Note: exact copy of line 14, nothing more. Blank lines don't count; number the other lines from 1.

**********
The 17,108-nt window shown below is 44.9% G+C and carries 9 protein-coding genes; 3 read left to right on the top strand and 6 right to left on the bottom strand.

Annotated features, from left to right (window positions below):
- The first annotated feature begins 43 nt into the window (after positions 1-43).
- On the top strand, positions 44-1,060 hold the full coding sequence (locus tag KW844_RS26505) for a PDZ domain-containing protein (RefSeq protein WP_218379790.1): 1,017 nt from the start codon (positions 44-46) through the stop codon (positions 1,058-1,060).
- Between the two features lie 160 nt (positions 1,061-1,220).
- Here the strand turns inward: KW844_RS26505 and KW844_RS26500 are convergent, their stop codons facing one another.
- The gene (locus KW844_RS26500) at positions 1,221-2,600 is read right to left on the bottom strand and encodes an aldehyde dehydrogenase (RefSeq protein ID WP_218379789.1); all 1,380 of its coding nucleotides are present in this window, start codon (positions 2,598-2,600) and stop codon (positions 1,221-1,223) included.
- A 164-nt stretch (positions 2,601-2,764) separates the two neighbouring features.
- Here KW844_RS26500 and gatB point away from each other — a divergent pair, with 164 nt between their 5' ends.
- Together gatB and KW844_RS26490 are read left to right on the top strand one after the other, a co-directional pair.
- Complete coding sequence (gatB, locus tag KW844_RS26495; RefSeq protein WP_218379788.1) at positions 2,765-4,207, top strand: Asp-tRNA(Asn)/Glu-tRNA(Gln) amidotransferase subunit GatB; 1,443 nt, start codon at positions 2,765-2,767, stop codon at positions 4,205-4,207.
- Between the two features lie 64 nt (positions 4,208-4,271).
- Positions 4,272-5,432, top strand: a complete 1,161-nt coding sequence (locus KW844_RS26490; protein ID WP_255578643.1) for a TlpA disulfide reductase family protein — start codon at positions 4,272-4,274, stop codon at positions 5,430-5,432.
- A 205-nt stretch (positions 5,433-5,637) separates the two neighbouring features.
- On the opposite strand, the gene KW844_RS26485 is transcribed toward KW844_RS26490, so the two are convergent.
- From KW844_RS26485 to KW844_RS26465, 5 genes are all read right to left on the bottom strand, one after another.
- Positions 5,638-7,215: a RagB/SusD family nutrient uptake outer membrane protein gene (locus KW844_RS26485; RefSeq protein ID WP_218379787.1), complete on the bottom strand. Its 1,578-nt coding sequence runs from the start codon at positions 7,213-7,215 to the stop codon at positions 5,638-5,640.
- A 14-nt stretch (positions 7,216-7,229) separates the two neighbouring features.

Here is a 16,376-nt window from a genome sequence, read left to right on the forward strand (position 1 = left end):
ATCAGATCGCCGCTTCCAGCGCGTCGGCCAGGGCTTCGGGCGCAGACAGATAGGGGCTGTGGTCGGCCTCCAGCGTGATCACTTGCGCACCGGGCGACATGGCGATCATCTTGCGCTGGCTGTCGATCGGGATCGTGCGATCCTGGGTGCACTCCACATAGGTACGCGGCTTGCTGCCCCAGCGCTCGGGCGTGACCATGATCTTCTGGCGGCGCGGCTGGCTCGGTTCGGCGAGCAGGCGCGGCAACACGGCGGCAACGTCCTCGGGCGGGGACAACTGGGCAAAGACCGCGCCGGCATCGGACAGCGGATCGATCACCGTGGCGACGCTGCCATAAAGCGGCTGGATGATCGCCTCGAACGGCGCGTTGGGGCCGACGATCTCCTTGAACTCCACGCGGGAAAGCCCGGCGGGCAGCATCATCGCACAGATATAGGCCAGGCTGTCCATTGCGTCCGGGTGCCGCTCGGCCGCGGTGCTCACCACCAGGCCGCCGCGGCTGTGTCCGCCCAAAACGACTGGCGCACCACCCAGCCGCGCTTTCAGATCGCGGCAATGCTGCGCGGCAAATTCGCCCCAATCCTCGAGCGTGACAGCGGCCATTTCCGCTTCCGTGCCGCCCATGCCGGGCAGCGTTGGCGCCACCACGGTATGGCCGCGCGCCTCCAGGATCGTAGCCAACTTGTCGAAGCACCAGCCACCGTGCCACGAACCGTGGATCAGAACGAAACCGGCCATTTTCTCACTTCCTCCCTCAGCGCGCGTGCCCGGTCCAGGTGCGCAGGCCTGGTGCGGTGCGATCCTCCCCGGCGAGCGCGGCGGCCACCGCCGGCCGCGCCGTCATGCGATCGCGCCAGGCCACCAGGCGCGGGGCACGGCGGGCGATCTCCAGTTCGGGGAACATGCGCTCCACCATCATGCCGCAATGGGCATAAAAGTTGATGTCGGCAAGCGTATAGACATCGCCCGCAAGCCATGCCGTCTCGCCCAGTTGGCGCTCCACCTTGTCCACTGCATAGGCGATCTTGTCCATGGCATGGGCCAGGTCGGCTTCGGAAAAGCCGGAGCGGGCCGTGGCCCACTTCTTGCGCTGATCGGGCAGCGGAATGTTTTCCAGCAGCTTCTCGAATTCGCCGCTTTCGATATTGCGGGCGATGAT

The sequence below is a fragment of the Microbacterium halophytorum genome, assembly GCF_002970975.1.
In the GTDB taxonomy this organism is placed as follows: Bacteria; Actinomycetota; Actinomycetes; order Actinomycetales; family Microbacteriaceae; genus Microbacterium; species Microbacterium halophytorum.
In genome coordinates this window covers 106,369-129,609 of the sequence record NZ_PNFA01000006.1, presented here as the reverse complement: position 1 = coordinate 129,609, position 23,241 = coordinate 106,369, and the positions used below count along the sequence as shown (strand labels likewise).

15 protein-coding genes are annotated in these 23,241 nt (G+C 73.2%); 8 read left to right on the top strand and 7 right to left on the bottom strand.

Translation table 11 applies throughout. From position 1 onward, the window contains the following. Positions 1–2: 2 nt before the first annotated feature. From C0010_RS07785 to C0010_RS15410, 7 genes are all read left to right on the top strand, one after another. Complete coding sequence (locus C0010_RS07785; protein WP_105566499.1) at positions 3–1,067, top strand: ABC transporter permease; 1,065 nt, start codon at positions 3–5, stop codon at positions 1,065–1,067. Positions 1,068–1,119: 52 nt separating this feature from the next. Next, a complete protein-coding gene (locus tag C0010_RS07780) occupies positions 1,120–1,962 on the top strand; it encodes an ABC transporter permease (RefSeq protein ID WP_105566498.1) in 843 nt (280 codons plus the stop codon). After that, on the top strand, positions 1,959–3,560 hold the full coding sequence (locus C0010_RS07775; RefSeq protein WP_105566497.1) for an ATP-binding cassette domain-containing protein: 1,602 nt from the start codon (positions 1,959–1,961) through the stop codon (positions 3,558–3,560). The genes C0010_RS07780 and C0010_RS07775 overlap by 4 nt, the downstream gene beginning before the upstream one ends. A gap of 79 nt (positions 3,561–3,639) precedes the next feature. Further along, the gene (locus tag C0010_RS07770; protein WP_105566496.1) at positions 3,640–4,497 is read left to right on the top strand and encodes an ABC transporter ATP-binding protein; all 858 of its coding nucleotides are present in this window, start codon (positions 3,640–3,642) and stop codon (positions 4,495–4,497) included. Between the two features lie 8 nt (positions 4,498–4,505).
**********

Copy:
- A 205-nt stretch (positions 5,433-5,637) separates the two neighbouring features.